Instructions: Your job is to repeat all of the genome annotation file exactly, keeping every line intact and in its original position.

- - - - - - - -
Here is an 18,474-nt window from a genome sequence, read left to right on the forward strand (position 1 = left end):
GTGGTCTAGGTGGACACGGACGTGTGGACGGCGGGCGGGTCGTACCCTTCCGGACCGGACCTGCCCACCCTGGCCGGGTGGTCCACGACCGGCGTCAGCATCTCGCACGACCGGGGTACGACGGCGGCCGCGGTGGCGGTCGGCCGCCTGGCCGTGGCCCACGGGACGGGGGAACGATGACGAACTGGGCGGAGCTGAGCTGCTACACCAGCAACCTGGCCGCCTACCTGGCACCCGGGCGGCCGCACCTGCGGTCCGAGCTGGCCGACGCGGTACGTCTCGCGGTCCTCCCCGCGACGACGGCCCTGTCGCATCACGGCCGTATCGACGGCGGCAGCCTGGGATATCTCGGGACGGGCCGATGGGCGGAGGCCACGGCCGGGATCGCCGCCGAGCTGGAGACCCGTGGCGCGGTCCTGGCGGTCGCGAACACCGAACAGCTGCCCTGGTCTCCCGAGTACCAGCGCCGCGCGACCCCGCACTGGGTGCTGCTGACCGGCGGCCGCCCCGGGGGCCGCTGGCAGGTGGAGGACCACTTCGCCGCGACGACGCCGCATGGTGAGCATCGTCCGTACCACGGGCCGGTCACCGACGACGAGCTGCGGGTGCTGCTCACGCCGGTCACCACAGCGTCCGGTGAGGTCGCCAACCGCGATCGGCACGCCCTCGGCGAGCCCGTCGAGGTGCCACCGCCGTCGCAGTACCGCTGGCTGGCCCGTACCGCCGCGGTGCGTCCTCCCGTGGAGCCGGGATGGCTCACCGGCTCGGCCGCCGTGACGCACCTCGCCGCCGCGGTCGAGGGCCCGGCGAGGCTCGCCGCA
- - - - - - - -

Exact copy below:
Here is an 18,474-nt window from a genome sequence, read left to right on the forward strand (position 1 = left end):
GTGGTCTAGGTGGACACGGACGTGTGGACGGCGGGCGGGTCGTACCCTTCCGGACCGGACCTGCCCACCCTGGCCGGGTGGTCCACGACCGGCGTCAGCATCTCGCACGACCGGGGTACGACGGCGGCCGCGGTGGCGGTCGGCCGCCTGGCCGTGGCCCACGGGACGGGGGAACGATGACGAACTGGGCGGAGCTGAGCTGCTACACCAGCAACCTGGCCGCCTACCTGGCACCCGGGCGGCCGCACCTGCGGTCCGAGCTGGCCGACGCGGTACGTCTCGCGGTCCTCCCCGCGACGACGGCCCTGTCGCATCACGGCCGTATCGACGGCGGCAGCCTGGGATATCTCGGGACGGGCCGATGGGCGGAGGCCACGGCCGGGATCGCCGCCGAGCTGGAGACCCGTGGCGCGGTCCTGGCGGTCGCGAACACCGAACAGCTGCCCTGGTCTCCCGAGTACCAGCGCCGCGCGACCCCGCACTGGGTGCTGCTGACCGGCGGCCGCCCCGGGGGCCGCTGGCAGGTGGAGGACCACTTCGCCGCGACGACGCCGCATGGTGAGCATCGTCCGTACCACGGGCCGGTCACCGACGACGAGCTGCGGGTGCTGCTCACGCCGGTCACCACAGCGTCCGGTGAGGTCGCCAACCGCGATCGGCACGCCCTCGGCGAGCCCGTCGAGGTGCCACCGCCGTCGCAGTACCGCTGGCTGGCCCGTACCGCCGCGGTGCGTCCTCCCGTGGAGCCGGGATGGCTCACCGGCTCGGCCGCCGTGACGCACCTCGCCGCCGCGGTCGAGGGCCCGGCGAGGCTCGCCGCA